Santa Maria de Cardet

Santa Maria de Cardet preserves one of the most spectacular apses in the valley. The church was built on the steep slope of the mountain, capitalising on the terrain’s unevenness to build a small crypt inside, the only one in the entire complex.

Unlike the other churches in the valley, here the bell tower has a gable, the result of the Baroque transformations that the church has undergone.

During the latest restoration the aim was to maintain the interior of the church as it was in the early 20th century.


11th-12th century
First building work.

12th-13th century
Apse and barrel vault construction.

17th-18th century
Baroque reforms giving the church its current appearance.


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In the Middle Ages, the possessions of the Lords of Erill in the Vall de Boí began at the Les Cabanasses strait, just below the town of Cardet.

The town and its church are very strategically located: access to the valley and a large part of the territory could be controlled from Cardet.

The first references to the town of Cardet can be found in a document from 1054, in which the town of Cardeto is mentioned.

It is also documented in the will of Bernat d’Erill dating back to 1157, when, before leaving on a pilgrimage to Jerusalem, he assigned Cardet to Lavaix Monastery (located near Pont de Suert). In this document Cardet is not called a town, but rather Cardet Castle, which suggests the function of the town’s strategic location.

The architectural forms

Santa Maria de Cardet is a church with a single nave covered by four groin vault sections. The nave is topped to the east by a semi-circular apse.

On each sides of the nave you can see semi-pillars and semi-pilasters attached to the walls. Its function was to support the weight of the barrel vault that covered the building in the Romanesque period.

The layout of the church was modified in modern times, when a sacristy and a chapel were added.

The crypt

Santa Maria was built capitalising on the unevenness of the land, which allowed it to have two floors, that of the church itself and that of the crypt, located below the presbytery.

The crypt area is adapted to the semi-circular shape of the apse and is covered by a barrel vault. There is a single-slit window with a semi-circular arch in the central part of the wall.

On the west façade you can find the door to enter the church, sheltered by a porch that was built later.

Let’s take a look at the outside

The apse of Santa Maria de Cardet is one of the most spectacular ones in the valley’s entire Romanesque ensemble. It’s decorated with the different Lombard motifs that are repeated in all the churches in the valley: the blind arches, the sawtooth frieze and the lesenes.

Santa Maria de Cardet is the only church in the valley that doesn’t have a bell tower, but rather a Baroque bell-gable that crowns the main façade.

An excellent mediaeval wrought-iron bolt decorated with geometric motifs on the arm and a very well-made head at the end is preserved on the door of the church.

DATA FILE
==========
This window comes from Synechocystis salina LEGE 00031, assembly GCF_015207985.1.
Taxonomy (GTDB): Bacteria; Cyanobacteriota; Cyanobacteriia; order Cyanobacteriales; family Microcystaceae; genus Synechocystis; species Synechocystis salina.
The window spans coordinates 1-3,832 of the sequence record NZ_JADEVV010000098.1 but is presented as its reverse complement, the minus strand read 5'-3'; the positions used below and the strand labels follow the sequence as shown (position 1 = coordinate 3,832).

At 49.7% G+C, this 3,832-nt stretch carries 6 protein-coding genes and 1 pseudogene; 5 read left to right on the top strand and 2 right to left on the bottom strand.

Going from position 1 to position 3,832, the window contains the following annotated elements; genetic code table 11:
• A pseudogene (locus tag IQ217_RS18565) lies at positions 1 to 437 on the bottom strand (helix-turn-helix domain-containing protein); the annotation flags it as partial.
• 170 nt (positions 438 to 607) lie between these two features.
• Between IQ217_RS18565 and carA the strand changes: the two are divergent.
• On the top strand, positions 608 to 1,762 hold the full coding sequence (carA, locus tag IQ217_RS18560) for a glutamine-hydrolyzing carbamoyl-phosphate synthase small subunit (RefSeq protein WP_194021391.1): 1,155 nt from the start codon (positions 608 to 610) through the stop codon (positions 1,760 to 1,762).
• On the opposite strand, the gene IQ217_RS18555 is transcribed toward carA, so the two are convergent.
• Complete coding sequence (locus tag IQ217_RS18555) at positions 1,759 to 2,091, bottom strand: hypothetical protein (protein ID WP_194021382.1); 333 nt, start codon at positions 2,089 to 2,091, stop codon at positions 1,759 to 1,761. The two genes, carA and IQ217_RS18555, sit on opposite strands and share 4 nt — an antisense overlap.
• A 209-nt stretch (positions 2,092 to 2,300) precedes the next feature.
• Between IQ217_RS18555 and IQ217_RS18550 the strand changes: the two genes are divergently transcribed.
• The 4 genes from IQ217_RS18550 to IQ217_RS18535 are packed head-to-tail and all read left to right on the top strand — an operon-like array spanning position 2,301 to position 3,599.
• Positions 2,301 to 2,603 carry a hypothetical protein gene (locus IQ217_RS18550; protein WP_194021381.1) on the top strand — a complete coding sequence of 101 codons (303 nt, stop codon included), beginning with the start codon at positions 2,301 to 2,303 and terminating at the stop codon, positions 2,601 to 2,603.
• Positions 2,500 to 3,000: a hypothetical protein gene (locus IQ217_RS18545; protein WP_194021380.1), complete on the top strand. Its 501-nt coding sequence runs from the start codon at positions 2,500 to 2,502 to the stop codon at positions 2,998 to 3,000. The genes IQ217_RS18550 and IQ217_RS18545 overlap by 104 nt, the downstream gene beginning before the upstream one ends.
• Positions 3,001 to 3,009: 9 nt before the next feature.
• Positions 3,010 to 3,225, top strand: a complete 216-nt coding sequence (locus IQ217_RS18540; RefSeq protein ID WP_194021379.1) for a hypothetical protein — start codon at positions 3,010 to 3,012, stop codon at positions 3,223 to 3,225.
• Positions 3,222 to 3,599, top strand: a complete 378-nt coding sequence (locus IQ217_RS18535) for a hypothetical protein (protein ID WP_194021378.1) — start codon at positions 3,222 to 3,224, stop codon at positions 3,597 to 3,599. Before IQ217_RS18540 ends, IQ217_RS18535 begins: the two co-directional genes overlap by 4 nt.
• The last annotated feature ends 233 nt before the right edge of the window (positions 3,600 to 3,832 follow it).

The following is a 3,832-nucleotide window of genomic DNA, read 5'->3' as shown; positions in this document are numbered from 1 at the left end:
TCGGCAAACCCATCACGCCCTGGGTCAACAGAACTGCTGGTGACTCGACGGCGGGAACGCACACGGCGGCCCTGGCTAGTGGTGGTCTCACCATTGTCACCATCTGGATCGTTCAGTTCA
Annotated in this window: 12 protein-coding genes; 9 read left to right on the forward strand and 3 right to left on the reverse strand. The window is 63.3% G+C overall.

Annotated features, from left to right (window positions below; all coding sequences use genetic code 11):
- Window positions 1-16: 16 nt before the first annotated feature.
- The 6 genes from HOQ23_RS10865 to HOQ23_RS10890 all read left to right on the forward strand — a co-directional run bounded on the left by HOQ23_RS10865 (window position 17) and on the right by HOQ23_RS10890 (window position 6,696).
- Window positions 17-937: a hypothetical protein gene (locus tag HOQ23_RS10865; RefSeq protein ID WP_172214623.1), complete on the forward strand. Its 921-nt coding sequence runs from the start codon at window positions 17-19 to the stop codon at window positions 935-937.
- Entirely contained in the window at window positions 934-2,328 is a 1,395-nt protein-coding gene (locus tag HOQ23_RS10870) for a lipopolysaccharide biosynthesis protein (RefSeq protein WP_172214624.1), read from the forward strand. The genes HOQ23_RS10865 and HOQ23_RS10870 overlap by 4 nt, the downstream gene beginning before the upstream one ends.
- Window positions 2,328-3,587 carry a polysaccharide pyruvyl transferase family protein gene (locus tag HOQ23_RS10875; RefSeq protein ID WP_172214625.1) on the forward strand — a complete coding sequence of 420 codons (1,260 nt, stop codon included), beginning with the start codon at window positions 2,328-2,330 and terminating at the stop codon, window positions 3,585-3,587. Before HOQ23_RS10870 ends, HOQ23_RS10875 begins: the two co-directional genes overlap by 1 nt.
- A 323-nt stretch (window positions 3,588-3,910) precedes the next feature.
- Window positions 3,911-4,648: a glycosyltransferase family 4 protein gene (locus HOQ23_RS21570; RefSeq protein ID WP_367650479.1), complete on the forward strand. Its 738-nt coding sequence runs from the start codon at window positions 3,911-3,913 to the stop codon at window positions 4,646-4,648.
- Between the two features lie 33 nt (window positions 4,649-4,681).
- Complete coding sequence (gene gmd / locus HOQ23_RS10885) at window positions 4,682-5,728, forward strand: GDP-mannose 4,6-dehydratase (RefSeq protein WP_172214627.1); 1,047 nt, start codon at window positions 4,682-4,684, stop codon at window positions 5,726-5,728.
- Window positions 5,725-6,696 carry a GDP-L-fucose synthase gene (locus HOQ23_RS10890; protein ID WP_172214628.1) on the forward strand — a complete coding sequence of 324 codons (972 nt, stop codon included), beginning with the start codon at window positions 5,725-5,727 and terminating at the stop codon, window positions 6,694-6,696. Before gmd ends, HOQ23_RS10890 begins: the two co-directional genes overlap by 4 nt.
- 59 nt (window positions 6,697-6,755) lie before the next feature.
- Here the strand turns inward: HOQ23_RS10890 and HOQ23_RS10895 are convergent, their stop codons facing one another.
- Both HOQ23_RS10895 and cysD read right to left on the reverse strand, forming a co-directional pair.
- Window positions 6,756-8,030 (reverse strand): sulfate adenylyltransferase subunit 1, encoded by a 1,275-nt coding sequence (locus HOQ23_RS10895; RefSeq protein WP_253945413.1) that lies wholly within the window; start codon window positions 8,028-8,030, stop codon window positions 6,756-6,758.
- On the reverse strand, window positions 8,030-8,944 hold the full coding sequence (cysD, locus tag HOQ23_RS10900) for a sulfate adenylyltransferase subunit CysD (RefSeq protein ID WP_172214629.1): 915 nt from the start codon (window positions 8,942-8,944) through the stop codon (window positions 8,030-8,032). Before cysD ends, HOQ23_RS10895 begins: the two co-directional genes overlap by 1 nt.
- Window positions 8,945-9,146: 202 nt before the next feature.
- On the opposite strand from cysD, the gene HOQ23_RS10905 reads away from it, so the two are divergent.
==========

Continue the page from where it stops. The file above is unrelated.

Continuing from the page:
Let’s take a look at the inside

Santa Maria de Cardet is the smallest church in the valley. The interior of the building currently seems even smaller due to the presence of the Baroque altarpiece that conceals the area with the apse.

During the latest restoration, the aim was to maintain the interior of the church as it was at the beginning of the 20th century. The architectural additions (the groin vault, the sacristy and the chapel) and the furniture from the post-Romanesque period have been respected.


An altar front dating back to the second half of the 13th century was found in the Church of Santa Maria de Cardet. It is currently preserved at the National Art Museum of Catalonia and you can see a reproduction inside the church.

The altar front of Santa Maria de Cardet was made by the Ribagorça Workshop. Several works by this Workshop are known, all of them very similar in technique and style, such as the façade of the Hermitage of Sant Pere de Boí, which currently lies in ruins.

The altar front of Cardet is made of wood and decorated with stucco reliefs, above which you’ll find several scenes painted with the tempera technique (pigments mixed with egg).

This work is dedicated to the Virgin Mary and her son Jesus and it depicts different scenes from the life of the Virgin that can be identified by the different inscriptions.

Presiding over the front appear the Virgin and the Child Jesus inside a mandorla. Mary is crowned and seated on the throne with the Child Jesus on her lap, who blesses with his right hand and holds the book of the Gospels in his left hand. The four symbols of the evangelists, the tetramorph, appear around the mandorla.

The lateral sections depict the scenes of the Visitation and the Annunciation separated by a column, the Epiphany, the Magi making the offering to the Child, the scene of the Nativity and the Annunciation to the shepherds, the martyrdom of the Innocents and the Flight to Egypt.

An original cross-beam with pictorial decorations inside the Church of Santa Maria de Cardet was also preserved until the early 20th century, It is currently housed at the National Art Museum of Catalonia.

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